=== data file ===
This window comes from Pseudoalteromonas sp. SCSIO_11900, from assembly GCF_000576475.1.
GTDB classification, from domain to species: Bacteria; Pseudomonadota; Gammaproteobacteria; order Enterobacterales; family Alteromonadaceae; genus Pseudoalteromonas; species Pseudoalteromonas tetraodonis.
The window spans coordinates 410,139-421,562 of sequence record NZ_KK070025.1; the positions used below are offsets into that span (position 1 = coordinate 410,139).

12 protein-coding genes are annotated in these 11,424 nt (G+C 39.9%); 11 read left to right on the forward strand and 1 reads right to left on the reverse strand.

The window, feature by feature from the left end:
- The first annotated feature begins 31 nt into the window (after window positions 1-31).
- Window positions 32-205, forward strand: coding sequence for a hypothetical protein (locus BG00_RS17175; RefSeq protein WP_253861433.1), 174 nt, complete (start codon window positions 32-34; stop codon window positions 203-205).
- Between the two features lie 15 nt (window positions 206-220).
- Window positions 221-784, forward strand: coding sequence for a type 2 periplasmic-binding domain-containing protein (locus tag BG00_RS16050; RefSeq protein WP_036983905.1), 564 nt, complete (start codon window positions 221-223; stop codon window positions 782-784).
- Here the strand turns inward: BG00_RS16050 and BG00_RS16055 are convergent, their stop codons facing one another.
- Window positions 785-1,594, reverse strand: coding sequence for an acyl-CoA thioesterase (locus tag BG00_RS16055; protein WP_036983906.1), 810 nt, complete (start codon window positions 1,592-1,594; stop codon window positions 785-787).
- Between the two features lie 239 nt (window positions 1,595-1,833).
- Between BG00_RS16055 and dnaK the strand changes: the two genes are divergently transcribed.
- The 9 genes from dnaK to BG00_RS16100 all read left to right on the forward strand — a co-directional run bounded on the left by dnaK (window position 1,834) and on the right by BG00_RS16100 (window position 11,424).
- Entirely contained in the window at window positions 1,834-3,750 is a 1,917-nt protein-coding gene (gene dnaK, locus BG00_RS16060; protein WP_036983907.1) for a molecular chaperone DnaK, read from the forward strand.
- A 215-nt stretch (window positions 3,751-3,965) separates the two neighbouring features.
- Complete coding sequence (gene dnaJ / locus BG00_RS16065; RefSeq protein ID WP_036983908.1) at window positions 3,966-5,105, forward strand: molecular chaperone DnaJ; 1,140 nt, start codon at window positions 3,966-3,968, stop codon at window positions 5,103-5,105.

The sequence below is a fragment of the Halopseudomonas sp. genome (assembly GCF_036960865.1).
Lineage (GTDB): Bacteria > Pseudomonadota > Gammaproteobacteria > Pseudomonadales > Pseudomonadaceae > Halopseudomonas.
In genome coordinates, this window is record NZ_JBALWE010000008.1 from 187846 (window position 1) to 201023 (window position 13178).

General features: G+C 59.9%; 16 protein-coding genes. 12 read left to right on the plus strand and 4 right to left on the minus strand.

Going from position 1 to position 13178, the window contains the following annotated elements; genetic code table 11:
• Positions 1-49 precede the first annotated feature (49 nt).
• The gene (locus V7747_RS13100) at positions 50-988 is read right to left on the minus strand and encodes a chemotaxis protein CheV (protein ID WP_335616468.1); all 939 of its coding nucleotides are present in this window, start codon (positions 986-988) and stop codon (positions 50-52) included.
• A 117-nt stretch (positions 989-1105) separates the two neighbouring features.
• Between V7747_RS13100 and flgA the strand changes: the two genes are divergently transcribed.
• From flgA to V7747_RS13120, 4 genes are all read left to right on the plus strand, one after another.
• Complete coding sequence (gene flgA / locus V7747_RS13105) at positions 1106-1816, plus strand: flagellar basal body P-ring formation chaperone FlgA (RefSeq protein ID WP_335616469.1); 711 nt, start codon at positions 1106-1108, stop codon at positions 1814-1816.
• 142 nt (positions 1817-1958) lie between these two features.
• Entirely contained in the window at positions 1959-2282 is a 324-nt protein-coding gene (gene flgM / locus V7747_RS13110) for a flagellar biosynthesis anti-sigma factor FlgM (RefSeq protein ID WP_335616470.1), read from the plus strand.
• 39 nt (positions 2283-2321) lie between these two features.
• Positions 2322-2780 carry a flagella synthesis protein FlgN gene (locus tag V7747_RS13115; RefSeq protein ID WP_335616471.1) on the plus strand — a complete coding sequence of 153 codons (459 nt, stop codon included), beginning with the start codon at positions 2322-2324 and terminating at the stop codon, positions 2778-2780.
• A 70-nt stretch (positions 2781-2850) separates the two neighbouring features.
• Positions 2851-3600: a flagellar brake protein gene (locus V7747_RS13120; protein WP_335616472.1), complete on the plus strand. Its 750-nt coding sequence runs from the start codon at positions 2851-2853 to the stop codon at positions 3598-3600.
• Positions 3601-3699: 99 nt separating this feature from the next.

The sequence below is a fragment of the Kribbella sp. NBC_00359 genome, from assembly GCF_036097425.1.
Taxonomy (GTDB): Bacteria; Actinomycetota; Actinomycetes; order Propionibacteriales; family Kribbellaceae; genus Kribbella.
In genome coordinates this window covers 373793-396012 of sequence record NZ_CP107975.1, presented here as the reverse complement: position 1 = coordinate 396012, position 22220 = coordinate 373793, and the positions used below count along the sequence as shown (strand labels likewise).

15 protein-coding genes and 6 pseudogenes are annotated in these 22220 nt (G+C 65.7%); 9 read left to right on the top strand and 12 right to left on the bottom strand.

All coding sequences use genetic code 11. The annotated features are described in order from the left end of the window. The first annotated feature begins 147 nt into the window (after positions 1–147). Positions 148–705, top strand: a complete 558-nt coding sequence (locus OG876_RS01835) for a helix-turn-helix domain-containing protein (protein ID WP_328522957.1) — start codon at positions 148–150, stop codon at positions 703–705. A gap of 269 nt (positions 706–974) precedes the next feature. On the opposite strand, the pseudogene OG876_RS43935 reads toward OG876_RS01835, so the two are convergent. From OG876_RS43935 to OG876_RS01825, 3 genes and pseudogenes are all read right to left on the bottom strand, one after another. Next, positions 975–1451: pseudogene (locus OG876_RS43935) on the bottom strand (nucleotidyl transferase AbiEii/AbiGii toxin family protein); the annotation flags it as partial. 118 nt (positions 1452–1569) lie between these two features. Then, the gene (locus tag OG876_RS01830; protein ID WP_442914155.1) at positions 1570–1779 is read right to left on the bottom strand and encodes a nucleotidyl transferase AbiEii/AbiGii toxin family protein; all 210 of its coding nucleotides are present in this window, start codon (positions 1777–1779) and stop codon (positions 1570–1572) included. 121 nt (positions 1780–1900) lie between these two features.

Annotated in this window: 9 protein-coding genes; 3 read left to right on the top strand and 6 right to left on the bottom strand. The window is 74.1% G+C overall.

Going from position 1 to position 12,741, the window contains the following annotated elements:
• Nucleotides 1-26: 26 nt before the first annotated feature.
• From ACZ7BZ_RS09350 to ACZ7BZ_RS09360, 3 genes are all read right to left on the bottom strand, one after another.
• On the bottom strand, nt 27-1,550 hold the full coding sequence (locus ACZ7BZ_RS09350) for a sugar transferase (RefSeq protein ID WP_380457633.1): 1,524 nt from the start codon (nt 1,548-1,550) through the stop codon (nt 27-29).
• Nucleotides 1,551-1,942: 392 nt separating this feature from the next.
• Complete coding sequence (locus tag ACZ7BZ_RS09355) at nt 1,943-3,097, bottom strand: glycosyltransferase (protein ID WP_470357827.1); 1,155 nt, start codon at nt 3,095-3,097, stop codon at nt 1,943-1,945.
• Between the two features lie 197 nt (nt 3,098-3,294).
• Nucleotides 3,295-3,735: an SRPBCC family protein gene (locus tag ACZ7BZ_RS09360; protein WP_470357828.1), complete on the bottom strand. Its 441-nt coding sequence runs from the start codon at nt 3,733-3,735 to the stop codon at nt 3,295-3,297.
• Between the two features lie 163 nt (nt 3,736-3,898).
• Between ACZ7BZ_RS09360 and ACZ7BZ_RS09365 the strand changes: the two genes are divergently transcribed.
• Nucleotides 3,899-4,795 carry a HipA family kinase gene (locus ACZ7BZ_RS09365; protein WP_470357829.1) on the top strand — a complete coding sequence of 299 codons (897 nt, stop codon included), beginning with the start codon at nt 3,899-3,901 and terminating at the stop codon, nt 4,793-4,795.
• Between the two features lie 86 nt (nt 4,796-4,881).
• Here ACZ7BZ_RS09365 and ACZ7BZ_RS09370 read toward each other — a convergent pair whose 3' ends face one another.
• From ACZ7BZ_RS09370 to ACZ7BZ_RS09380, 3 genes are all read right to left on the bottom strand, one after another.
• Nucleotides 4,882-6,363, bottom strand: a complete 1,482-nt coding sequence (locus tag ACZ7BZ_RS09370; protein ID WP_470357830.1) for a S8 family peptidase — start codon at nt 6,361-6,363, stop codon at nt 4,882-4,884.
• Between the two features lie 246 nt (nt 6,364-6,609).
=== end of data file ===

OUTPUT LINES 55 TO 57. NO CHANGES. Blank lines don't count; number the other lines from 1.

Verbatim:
• From ACZ7BZ_RS09370 to ACZ7BZ_RS09380, 3 genes are all read right to left on the bottom strand, one after another.
• Nucleotides 4,882-6,363, bottom strand: a complete 1,482-nt coding sequence (locus tag ACZ7BZ_RS09370; protein ID WP_470357830.1) for a S8 family peptidase — start codon at nt 6,361-6,363, stop codon at nt 4,882-4,884.
• Between the two features lie 246 nt (nt 6,364-6,609).